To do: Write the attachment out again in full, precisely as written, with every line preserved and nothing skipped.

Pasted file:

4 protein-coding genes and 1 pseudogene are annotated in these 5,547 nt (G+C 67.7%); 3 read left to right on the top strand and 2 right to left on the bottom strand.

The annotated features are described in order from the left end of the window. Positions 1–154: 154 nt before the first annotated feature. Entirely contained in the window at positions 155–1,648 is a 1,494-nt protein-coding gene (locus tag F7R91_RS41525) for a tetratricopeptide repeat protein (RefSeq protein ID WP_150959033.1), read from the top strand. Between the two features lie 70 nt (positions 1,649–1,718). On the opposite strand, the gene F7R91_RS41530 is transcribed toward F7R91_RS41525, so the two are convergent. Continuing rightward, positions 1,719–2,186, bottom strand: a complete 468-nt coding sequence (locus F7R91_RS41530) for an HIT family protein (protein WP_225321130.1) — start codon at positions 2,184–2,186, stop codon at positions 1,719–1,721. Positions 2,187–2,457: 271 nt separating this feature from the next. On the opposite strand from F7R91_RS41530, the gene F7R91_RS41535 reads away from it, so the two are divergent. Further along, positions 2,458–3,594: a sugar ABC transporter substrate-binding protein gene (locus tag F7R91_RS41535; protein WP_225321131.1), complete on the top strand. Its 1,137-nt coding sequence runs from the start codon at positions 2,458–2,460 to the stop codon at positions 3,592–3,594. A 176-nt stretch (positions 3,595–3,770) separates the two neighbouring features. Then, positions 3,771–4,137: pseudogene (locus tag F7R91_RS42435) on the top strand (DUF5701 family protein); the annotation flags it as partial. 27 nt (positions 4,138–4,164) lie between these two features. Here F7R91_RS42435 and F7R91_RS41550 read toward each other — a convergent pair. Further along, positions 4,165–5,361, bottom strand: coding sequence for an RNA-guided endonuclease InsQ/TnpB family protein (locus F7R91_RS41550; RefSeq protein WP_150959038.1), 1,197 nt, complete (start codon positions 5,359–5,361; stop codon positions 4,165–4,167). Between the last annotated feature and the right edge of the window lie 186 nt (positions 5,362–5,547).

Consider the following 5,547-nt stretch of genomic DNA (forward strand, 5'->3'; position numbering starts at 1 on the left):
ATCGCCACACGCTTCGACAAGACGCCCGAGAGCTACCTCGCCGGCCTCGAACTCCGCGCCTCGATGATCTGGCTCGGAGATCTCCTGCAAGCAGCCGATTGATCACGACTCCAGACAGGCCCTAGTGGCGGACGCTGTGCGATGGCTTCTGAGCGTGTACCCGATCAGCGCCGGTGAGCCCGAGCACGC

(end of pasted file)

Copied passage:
4 protein-coding genes and 1 pseudogene are annotated in these 5,547 nt (G+C 67.7%); 3 read left to right on the top strand and 2 right to left on the bottom strand.

The annotated features are described in order from the left end of the window. Positions 1–154: 154 nt before the first annotated feature. Entirely contained in the window at positions 155–1,648 is a 1,494-nt protein-coding gene (locus tag F7R91_RS41525) for a tetratricopeptide repeat protein (RefSeq protein ID WP_150959033.1), read from the top strand. Between the two features lie 70 nt (positions 1,649–1,718). On the opposite strand, the gene F7R91_RS41530 is transcribed toward F7R91_RS41525, so the two are convergent. Continuing rightward, positions 1,719–2,186, bottom strand: a complete 468-nt coding sequence (locus F7R91_RS41530) for an HIT family protein (protein WP_225321130.1) — start codon at positions 2,184–2,186, stop codon at positions 1,719–1,721. Positions 2,187–2,457: 271 nt separating this feature from the next. On the opposite strand from F7R91_RS41530, the gene F7R91_RS41535 reads away from it, so the two are divergent. Further along, positions 2,458–3,594: a sugar ABC transporter substrate-binding protein gene (locus tag F7R91_RS41535; protein WP_225321131.1), complete on the top strand. Its 1,137-nt coding sequence runs from the start codon at positions 2,458–2,460 to the stop codon at positions 3,592–3,594. A 176-nt stretch (positions 3,595–3,770) separates the two neighbouring features. Then, positions 3,771–4,137: pseudogene (locus tag F7R91_RS42435) on the top strand (DUF5701 family protein); the annotation flags it as partial. 27 nt (positions 4,138–4,164) lie between these two features. Here F7R91_RS42435 and F7R91_RS41550 read toward each other — a convergent pair. Further along, positions 4,165–5,361, bottom strand: coding sequence for an RNA-guided endonuclease InsQ/TnpB family protein (locus F7R91_RS41550; RefSeq protein WP_150959038.1), 1,197 nt, complete (start codon positions 5,359–5,361; stop codon positions 4,165–4,167). Between the last annotated feature and the right edge of the window lie 186 nt (positions 5,362–5,547).

Consider the following 5,547-nt stretch of genomic DNA (forward strand, 5'->3'; position numbering starts at 1 on the left):
ATCGCCACACGCTTCGACAAGACGCCCGAGAGCTACCTCGCCGGCCTCGAACTCCGCGCCTCGATGATCTGGCTCGGAGATCTCCTGCAAGCAGCCGATTGATCACGACTCCAGACAGGCCCTAGTGGCGGACGCTGTGCGATGGCTTCTGAGCGTGTACCCGATCAGCGCCGGTGAGCCCGAGCACGC